“The only way I can regain credit for my early work is to die,” Kurt Vonnegut once said, sounding more amused than worried about it. Ever the realist, ever the stoic, ever the cynic, Vonnegut got how the lit game works. Reputations soar, tumble into the trash and rise mysteriously again. The good news is that quality tells in the end; and so here we are, 2 1/2 years after Vonnegut’s death, celebrating new books and handsome reprints by a man who, by the time he passed on, had been a part of the liberal furniture for so long (“counter-culture icon,” proclaimed the New York Times obituary) it was possible to forget he’d done a life sentence at the typewriter, fighting his suicidal tendency and instead making magic happen. Vonnegut started publishing in the early 1950s and, in 1969, came out with “Slaughterhouse-Five,” recently reissued by Dial Press — along with “Sirens of Titan,” “Mother Night” and “Galapagos,” all $15 — a miracle book that both distilled everything its writer knew and caught the wave of America’s damaged, deranged Vietnam-era mood. The worldwide splash made by “Slaughterhouse-Five” turned Vonnegut into a wealthy celebrity, and thereafter it came to seem that everything he’d written before had been a kind of preparation, while what he wrote after merely drifted in that book’s wake. That judgment is true in a way and yet totally unfair — a very Vonnegutian formulation — although “Slaughterhouse-Five” does remain central.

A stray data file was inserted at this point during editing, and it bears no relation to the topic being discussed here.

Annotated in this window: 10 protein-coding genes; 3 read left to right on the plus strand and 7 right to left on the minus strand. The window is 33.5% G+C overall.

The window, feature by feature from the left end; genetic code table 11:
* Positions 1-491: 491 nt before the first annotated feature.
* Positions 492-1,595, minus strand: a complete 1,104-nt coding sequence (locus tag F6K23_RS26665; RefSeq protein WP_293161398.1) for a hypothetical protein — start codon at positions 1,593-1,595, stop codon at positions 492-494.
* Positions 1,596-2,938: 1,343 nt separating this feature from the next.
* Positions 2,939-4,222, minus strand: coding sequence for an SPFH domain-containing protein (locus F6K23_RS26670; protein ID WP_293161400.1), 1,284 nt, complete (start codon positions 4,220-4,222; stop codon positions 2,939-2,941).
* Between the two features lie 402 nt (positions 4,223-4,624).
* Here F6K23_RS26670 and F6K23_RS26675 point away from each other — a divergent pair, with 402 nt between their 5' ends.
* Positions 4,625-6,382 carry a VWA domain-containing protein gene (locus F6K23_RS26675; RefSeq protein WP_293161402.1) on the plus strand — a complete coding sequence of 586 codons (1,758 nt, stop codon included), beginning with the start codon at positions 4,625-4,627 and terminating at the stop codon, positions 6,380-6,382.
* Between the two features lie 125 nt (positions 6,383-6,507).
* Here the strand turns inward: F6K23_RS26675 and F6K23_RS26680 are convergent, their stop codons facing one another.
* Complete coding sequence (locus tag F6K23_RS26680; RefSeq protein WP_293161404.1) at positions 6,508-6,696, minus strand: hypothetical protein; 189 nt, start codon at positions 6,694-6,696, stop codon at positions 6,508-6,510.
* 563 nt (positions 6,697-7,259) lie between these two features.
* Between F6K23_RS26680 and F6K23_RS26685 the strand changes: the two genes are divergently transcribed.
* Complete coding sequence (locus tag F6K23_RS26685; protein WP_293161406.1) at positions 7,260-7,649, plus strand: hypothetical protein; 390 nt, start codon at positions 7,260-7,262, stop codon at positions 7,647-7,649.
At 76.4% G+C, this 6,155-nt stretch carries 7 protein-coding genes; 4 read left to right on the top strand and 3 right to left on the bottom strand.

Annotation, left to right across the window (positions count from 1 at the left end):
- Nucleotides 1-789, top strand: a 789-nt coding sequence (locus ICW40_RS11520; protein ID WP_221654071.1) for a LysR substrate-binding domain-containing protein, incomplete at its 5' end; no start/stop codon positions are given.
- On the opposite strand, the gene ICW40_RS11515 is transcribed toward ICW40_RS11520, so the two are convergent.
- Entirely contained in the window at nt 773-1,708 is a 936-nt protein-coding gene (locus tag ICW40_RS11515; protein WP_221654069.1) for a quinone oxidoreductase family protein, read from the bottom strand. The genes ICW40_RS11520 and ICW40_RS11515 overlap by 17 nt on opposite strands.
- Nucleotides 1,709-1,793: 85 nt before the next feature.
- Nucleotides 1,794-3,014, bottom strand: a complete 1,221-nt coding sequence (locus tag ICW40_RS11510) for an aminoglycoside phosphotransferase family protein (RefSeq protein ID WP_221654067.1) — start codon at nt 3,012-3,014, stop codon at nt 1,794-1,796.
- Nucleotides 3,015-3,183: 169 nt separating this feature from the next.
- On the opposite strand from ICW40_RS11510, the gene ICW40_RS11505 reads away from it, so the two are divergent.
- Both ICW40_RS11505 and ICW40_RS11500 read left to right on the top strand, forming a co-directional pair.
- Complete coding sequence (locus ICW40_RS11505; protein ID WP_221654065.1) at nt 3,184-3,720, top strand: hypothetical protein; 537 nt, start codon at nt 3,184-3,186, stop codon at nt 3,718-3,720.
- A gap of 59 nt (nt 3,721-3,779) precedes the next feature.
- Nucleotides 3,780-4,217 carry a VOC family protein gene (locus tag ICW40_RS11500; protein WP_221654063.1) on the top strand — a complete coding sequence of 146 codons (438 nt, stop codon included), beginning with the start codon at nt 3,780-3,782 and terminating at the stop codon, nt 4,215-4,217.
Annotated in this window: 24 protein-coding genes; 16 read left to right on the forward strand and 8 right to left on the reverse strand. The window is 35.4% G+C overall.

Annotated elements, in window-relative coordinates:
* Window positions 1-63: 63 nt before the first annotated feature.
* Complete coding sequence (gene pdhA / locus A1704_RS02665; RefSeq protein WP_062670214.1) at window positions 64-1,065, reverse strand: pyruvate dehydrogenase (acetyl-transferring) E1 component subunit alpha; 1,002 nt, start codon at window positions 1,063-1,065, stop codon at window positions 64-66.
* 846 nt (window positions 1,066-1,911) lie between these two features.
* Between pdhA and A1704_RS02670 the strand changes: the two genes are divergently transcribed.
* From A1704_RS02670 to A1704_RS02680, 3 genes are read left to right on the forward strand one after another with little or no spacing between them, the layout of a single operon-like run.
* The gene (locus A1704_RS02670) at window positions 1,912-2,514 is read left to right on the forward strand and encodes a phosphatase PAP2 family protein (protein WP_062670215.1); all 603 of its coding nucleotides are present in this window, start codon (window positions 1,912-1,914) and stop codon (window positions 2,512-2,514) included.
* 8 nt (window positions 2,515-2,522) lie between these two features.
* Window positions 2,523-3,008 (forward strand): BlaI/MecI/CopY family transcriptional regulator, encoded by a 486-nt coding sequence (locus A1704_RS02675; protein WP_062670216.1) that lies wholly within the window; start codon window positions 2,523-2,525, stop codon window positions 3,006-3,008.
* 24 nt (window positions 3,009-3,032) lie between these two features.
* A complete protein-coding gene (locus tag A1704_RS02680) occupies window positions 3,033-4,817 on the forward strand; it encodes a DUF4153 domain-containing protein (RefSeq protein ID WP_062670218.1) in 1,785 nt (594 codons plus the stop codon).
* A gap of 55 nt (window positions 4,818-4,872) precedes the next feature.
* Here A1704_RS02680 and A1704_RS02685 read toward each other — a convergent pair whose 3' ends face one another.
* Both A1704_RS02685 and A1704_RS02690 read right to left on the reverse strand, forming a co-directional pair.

more from Richard Rayner at the LA Times here.